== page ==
“It’s a wonderful thing about Western,” Eric Loewen says, “you learn early on that relationships make the difference.”

In 2009, Esquire magazine hailed Eric Loewen (‘83) as the man who could end global warming. As Chief Consulting Engineer at GE Hitachi Nuclear Energy, Loewen has been steering the PRISM project since 2006. PRISM is a technology that can recycle nuclear waste, emits no CO2, and has the potential to free the U.S. from fossil fuel dependency. In February 2019, the Department of Energy launched one of the foundational projects specified in the Nuclear Energy Innovation Capabilities Act of 2017 which utilizes PRISM technology. The hope is to become one step closer to solving the climate crisis by modernizing the United States’ nuclear research and development infrastructure.

Eric Loewen, a Western chemistry and math major, developed an interest in energy at a young age. “My mother froze us as young children,” he jokes. In the 1970’s during the height of the energy crisis, President Jimmy Carter urged Americans to turn their thermostats down to 62 degrees. Loewen’s mother zealously followed the president’s request and turned the thermostat down to 58 degrees. Because of the country’s energy shortage, Loewen remembers growing up cold during the winters and being yelled at for not turning off lights. “Energy was front and center and that’s how it got started for me,” he says.

Loewen grew up in Leadville, Colorado. He was an avid skier and secured a ski scholarship to Western. Loewen was certain he wanted to get into energy as a career in some form. He declared a physics major but ultimately graduated with a double major in chemistry and mathematics and a minor in physics. He was assigned Professor Ted Violet as an advisor. “For an 18-year-old he was the scariest man I’d ever seen,” says Loewen. “But he was a great mentor.” Both Loewen and Professor Violet were avid runners. Loewen recalls seeing Violet at races and they ultimately developed a friendship that lasted long past his time at Western.

“Western was small enough to where everything became personal,” Loewen says. He has memories of attending Easter dinner at his math professor’s house because he had nowhere to go one year. “It showed me that you need to have those personal relationships wherever you are in life,” he says, “that’s what Western gave me.”

His junior year, Loewen was recruited into the Navy’s Nuclear Propulsion Officer Candidate program and upon graduation went into Officer Candidate School. During his time in the Navy Loewen served aboard the U.S.S. Long Beach, the world’s first nuclear-powered surface warship. In 1986, while in the Persian Gulf, Iranian fighter jets zoomed toward the Long Beach as Loewen stood on deck. The ship readied its missiles and Loewen prepared for the worst. Fortunately the Iranian jets retreated. But the incident prompted a realization for Loewen — what he really wanted to do was build nuclear power plants.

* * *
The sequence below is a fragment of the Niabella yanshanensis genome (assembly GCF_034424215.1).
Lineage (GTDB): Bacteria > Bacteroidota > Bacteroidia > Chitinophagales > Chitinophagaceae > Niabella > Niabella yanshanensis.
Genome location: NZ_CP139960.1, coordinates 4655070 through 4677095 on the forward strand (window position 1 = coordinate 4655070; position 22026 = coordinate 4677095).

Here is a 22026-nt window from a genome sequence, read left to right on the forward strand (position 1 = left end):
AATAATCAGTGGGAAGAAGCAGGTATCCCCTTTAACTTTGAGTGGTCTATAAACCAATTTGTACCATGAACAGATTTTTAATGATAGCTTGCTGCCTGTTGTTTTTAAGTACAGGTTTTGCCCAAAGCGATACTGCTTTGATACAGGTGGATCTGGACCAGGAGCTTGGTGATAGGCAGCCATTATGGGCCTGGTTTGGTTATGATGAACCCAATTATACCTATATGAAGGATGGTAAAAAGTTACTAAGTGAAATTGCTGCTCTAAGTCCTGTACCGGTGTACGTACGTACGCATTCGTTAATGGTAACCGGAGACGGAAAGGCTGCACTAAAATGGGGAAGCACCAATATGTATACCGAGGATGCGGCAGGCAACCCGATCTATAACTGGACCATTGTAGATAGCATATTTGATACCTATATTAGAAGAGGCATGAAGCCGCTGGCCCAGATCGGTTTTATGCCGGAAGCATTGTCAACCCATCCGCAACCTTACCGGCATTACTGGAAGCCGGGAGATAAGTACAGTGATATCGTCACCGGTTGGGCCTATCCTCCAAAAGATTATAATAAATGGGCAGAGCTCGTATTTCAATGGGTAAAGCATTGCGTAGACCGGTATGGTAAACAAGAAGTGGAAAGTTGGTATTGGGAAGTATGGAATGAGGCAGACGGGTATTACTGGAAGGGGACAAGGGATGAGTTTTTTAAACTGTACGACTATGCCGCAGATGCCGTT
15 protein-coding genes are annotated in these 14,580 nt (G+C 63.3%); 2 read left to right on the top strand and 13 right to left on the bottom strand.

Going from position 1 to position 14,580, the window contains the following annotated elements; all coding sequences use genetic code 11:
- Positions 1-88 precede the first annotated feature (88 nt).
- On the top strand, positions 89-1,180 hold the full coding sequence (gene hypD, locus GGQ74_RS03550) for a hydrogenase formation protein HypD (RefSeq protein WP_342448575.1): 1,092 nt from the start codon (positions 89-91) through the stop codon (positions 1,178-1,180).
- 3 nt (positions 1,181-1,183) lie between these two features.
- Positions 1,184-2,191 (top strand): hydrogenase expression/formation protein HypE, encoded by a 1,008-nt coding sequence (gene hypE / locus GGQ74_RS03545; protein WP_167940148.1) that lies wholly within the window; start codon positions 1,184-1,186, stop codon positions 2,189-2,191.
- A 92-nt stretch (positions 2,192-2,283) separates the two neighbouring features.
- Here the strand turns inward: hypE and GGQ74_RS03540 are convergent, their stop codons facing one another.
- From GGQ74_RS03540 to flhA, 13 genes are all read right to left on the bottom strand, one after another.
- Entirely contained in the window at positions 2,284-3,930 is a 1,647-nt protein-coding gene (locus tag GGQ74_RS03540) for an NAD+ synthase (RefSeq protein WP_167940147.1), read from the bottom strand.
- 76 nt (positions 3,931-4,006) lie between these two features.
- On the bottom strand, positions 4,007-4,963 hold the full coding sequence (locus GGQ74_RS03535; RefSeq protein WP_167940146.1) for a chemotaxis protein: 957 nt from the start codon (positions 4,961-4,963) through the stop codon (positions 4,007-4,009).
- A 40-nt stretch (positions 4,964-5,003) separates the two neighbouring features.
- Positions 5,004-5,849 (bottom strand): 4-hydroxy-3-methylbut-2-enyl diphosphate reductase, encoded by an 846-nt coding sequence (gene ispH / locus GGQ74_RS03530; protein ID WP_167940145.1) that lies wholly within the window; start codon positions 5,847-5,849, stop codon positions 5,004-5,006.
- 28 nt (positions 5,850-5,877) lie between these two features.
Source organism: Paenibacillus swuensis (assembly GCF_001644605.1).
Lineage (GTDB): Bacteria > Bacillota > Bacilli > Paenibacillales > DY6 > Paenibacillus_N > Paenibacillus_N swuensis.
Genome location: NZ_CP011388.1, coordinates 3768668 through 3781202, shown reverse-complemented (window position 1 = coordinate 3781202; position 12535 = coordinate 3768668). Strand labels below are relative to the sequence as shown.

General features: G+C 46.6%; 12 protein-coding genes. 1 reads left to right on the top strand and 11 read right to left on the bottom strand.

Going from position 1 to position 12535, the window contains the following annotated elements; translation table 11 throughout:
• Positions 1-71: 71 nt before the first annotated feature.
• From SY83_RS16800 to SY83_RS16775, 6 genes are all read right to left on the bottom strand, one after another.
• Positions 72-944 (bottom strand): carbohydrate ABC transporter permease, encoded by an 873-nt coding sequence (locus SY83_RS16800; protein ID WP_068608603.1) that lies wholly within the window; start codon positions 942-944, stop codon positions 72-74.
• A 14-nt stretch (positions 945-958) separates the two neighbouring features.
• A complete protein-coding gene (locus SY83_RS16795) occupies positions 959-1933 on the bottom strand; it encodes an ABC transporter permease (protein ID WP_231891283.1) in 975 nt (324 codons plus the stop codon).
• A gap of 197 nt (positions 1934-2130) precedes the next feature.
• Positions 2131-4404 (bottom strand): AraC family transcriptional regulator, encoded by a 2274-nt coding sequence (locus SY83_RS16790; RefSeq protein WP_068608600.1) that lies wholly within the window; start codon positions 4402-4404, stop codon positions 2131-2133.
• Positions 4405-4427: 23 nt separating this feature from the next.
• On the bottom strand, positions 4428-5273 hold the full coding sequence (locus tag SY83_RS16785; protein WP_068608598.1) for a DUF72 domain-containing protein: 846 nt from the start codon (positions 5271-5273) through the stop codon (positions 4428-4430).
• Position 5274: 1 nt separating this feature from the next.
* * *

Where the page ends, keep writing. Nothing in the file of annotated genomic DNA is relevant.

Loewen served on active duty until 1987 then joined the Navy Reserve. He went on to earn his Ph.D. in engineering physics from the University of Wisconsin which led him to a research position at the Idaho National Laboratory.

In 2005, Loewen spent a year working in the office of Senator Chuck Hagel (R., Neb.) where his prior energy activism and awareness made him a valuable asset. A congressional fellowship process entailed a series of interviews which led to offers from various senators. When Loewen settled on Hagel’s office, Hagel’s chief of staff said they wanted Loewen to take over the Senator’s climate legislation and get it passed. “And so being some kind of naive engineer I said, ‘Sure, I’ll get it passed,’” jokes Loewen. “Like Mr. Smith going to DC.”

The congressional fellowship experience tapped into three skills Loewen credits Western with honing in him. As a student with an athletic scholarship he developed a respect for and ability to maintain a healthy work-life balance. As a student government participant he was introduced to leadership and politics “and how you get ideas and also get a group to agree to an idea,” he says. Finally, his time at Western helped develop his scientific mind in a more disciplined way.

Loewen and his wife, Jennifer, knew Washington, D.C. was not a permanent landing spot for them and their young family, but they used the time well. “It was a magical year,” says Loewen. In 2006, General Electric brought Loewen on to provide technical leadership on the PRISM project.

The PRISM is a fast reactor which uses technology to dispose of used nuclear fuel and surplus plutonium. The reactor technology builds on 60-year old knowledge that turns atomic energy into electrical energy. With a team comprised of companies like Westinghouse and Bechtel, GE simplified the design and made it safer.

Loewen says what he learned at Western — chemistry — has gotten humans to this point in time. “We’ve learned how to oxidize, to have fires. We’ve learned how to do photosynthesis, to grow plants,” he explains. “We’re very good at being chemists.” However, he believes physics is the science of the future. “As a society we need to move toward physics as our energy source rather than relying just on chemistry,” says Loewen.

Eric believes his work holds the potential of being a scalable technical solution to provide a zero-emissions energy source and combat climate change. His technical vision combined with his optimism about people’s potential to solve problems explains his own success. “It’s a wonderful thing about Western,“ he says, “you learn early on that relationships make the difference. Taking care of humans, being nice to people … if you do those things you can have success and help others have success also.”

Profile by Liz Renner

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